A Marine recruit has been discharged from the Corps' delayed entry program after a racially charged exchange at a Donald Trump rally was caught on camera.
The poolee, Joseph Pryor, was dropped from the program on March 2, according to 4th Marine Corps Recruiting District Spokesman Capt. Oliver David. The news was first reported by local news station WAVE3.
Pryor, who is from Corydon, Indiana, according to his Facebook profile, was filmed yelling at a black college student, Shiya Nwanguma, during a March 1 Trump rally in Louisville, Kentucky. The footage also shows a man wearing what appears to be a Korean War Veterans Association uniform pushing Nwanguma.
Pryor later posted a still image of himself harassing Nwanguma to Facebook as his cover page. That image has since been removed.
"[Joseph Pryor] was discharged for poor judgment in use of social media by associating himself with a racially charged altercation that happened at a political rally," David told Military.com on Friday.
Pryor did not immediately respond to messages from Military.com requesting comment.
David said Pryor had been in the Marines' delayed entry program for less than 30 days.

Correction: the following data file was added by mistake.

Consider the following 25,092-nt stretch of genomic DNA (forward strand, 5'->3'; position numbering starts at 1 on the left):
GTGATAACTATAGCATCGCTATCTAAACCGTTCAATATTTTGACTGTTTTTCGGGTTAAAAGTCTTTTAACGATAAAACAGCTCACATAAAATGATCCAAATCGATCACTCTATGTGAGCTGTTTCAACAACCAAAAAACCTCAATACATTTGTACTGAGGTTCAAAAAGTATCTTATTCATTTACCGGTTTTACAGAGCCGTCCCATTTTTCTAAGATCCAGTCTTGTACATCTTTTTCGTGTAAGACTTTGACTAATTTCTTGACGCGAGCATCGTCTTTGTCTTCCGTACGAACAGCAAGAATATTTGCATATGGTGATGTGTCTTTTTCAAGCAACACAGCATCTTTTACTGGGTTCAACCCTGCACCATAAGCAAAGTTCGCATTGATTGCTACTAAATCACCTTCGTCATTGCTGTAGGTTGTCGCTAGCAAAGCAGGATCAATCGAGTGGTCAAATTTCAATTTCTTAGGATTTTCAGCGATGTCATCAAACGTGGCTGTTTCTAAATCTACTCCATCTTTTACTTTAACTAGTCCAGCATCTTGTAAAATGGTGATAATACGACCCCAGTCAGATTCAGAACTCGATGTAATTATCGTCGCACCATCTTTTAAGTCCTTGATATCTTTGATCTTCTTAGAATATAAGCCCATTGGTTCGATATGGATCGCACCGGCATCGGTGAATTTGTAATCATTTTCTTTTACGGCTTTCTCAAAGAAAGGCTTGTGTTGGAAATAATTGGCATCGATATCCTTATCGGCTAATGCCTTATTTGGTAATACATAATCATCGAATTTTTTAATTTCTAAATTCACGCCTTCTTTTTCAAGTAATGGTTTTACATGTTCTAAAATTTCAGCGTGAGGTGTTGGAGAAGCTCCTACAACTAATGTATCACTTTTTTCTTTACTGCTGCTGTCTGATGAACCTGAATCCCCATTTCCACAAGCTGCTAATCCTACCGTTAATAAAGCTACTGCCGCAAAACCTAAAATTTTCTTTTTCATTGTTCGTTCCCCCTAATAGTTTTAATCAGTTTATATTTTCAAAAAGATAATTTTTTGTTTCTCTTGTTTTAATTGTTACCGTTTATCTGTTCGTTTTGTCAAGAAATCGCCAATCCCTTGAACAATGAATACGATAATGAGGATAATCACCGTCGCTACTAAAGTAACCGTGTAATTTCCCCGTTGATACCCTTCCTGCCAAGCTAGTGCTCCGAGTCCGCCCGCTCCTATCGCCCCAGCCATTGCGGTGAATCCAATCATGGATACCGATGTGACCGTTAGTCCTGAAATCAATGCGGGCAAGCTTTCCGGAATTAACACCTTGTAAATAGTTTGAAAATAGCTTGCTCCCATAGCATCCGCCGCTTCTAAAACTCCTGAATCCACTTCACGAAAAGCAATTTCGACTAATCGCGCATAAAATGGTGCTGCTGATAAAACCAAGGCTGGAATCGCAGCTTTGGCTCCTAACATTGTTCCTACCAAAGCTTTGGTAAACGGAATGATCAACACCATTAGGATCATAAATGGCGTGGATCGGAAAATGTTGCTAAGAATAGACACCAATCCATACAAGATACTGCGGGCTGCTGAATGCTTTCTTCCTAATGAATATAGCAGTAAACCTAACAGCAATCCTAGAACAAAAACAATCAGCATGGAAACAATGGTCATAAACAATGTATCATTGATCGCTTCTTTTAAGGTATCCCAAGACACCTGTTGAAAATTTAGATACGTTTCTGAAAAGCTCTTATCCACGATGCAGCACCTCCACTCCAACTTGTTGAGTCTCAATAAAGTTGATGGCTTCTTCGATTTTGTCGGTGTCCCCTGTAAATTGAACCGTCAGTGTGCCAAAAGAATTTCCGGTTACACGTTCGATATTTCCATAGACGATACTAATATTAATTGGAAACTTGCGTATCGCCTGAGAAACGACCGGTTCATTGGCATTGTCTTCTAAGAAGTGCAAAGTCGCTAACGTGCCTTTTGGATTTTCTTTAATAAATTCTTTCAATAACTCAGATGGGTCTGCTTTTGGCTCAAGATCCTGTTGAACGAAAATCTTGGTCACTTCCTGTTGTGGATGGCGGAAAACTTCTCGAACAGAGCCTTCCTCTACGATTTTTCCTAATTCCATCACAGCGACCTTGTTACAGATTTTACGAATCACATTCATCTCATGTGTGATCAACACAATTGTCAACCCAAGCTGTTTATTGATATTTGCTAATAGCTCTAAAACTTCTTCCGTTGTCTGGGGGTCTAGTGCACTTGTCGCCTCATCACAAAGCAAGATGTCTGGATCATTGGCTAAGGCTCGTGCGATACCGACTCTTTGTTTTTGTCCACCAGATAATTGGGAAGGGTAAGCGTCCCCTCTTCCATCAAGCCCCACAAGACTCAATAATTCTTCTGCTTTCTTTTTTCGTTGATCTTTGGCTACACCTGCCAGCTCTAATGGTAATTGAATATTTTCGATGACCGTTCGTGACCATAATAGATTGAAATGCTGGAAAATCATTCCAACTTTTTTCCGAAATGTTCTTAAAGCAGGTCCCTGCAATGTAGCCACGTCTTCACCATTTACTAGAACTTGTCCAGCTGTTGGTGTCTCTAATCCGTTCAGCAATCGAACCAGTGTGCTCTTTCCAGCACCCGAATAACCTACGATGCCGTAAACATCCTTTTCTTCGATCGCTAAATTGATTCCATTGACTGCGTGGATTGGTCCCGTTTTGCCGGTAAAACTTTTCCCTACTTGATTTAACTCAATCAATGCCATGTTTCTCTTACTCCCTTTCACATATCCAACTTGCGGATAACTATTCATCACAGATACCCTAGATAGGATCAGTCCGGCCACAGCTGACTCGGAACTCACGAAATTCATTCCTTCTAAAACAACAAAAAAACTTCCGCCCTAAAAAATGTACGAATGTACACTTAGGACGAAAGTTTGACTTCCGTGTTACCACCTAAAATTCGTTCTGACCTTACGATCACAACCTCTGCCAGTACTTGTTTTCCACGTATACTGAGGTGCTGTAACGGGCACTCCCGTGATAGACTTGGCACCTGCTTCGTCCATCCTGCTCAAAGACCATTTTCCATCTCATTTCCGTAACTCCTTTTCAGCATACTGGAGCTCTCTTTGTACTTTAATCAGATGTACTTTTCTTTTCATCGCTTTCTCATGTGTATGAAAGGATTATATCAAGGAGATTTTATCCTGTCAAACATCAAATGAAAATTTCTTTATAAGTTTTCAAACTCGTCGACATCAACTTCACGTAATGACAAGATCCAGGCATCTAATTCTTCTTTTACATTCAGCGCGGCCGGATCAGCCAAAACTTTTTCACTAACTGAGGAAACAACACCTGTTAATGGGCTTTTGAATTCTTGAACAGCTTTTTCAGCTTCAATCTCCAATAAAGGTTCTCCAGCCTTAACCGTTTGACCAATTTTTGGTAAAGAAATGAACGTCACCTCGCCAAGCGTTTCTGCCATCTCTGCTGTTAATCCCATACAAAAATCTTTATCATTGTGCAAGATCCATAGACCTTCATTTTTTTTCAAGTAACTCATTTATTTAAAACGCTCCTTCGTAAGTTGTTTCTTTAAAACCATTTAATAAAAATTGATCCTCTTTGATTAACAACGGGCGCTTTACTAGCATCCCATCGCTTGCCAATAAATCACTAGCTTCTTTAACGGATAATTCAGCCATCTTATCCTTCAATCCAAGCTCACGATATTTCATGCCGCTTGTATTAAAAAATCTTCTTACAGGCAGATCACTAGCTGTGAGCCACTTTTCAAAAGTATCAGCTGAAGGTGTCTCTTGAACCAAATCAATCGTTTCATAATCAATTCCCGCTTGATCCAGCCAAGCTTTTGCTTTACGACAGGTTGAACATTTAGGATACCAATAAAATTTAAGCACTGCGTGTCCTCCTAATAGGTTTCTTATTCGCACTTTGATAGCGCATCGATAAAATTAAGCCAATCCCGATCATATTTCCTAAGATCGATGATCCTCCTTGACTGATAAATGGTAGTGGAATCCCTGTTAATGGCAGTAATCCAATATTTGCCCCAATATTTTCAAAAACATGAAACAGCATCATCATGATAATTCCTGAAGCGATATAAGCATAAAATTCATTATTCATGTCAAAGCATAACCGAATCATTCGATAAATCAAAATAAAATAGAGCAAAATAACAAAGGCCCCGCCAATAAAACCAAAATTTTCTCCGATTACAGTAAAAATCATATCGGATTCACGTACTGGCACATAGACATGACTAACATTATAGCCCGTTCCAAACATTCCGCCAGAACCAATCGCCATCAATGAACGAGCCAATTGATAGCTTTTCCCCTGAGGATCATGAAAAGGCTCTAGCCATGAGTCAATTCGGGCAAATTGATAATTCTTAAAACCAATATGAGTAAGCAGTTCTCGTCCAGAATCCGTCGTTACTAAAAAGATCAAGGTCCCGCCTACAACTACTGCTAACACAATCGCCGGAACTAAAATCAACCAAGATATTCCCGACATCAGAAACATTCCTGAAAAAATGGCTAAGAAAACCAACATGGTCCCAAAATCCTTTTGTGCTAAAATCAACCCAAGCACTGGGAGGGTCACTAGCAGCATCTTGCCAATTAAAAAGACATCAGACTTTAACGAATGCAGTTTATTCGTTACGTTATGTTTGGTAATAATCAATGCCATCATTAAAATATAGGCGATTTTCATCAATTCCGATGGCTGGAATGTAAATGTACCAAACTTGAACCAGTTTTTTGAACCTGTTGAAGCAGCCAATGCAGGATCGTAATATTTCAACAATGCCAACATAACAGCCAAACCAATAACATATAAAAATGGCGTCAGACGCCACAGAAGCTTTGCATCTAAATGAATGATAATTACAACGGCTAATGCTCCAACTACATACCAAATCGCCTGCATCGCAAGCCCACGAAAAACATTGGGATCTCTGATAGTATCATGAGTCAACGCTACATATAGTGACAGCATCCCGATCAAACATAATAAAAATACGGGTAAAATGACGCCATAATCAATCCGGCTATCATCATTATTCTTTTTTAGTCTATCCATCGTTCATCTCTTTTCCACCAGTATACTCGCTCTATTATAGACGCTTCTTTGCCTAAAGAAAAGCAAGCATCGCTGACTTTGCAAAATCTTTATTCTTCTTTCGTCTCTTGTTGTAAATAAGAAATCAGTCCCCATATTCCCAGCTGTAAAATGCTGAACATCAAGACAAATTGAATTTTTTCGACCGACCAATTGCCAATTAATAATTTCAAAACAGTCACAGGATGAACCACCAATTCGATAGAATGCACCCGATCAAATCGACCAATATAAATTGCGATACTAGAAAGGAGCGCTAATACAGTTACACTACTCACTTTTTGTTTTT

"He had just enlisted and had not received any of the training which I would like to think would have headed him off from being associated with this type of incident," David said. "We do the values-based and ethics training while [poolees are] in the DEP. That's something we expect of our poolees: to uphold the values of the Marine Corps."
The Marine Corps became aware of Pryor's association with the rally incident when concerned citizens reached out to Marine Corps Recruiting Command sharing a news clip that identified him, David said.
This isn't the first time someone has fallen afoul of Marine Corps standards this election season. In November, Reserve Cpl. Jason Perkins was rebuked by officials after performing the National Anthem at a Trump rally in his dress blues uniform -- an activity clearly prohibited by Defense Department policy.
David said the Marine Corps routinely circulates election season guidance reminding troops that they are not permitted to wear their uniform while engaging in political activity or speak on behalf of the military in any political capacity.
Pryor's actions, though, violated a more basic standard.
"He was not acting in ways that were consistent with what we do, and not only that, but he represented it on social media, which added fuel to the fire," David said.
-- Hope Hodge Seck can be reached at email@example.com. Follow her on Twitter at @HopeSeck.